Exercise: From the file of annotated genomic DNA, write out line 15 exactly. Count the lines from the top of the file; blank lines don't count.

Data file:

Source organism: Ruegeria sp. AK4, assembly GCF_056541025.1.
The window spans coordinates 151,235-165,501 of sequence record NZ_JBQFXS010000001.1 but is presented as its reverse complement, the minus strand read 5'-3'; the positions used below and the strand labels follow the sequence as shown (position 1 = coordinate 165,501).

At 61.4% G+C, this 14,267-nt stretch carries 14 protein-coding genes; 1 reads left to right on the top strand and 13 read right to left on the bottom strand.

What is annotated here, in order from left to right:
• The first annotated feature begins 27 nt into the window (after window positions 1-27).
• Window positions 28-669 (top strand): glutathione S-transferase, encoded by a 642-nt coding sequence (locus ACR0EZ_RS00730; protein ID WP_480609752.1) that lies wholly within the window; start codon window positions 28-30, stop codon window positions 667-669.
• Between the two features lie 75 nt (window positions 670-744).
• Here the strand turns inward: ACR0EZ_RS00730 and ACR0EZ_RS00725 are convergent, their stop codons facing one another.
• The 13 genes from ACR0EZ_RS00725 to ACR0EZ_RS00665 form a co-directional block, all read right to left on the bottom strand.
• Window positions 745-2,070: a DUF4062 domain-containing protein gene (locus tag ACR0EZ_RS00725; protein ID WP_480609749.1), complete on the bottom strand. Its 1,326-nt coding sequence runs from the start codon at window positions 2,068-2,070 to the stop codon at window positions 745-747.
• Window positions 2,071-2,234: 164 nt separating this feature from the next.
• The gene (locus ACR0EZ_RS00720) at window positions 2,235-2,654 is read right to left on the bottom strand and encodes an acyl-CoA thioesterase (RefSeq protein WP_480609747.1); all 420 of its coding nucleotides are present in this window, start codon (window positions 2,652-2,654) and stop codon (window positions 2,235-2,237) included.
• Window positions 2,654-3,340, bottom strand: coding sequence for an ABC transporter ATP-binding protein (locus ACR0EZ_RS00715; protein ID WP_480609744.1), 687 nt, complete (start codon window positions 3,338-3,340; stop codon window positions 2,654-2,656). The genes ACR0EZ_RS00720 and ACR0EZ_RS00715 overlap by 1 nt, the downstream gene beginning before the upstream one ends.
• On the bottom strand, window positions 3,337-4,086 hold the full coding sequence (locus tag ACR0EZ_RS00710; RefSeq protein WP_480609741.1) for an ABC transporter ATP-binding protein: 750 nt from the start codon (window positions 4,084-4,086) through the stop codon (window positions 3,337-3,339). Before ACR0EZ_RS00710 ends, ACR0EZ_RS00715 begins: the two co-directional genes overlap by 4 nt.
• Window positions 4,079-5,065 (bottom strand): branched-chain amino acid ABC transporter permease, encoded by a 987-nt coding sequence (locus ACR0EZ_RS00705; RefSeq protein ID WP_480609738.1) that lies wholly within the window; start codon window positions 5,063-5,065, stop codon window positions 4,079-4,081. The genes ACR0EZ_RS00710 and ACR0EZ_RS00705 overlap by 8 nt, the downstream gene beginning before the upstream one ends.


• Window positions 4,079-5,065 (bottom strand): branched-chain amino acid ABC transporter permease, encoded by a 987-nt coding sequence (locus ACR0EZ_RS00705; RefSeq protein ID WP_480609738.1) that lies wholly within the window; start codon window positions 5,063-5,065, stop codon window positions 4,079-4,081. The genes ACR0EZ_RS00710 and ACR0EZ_RS00705 overlap by 8 nt, the downstream gene beginning before the upstream one ends.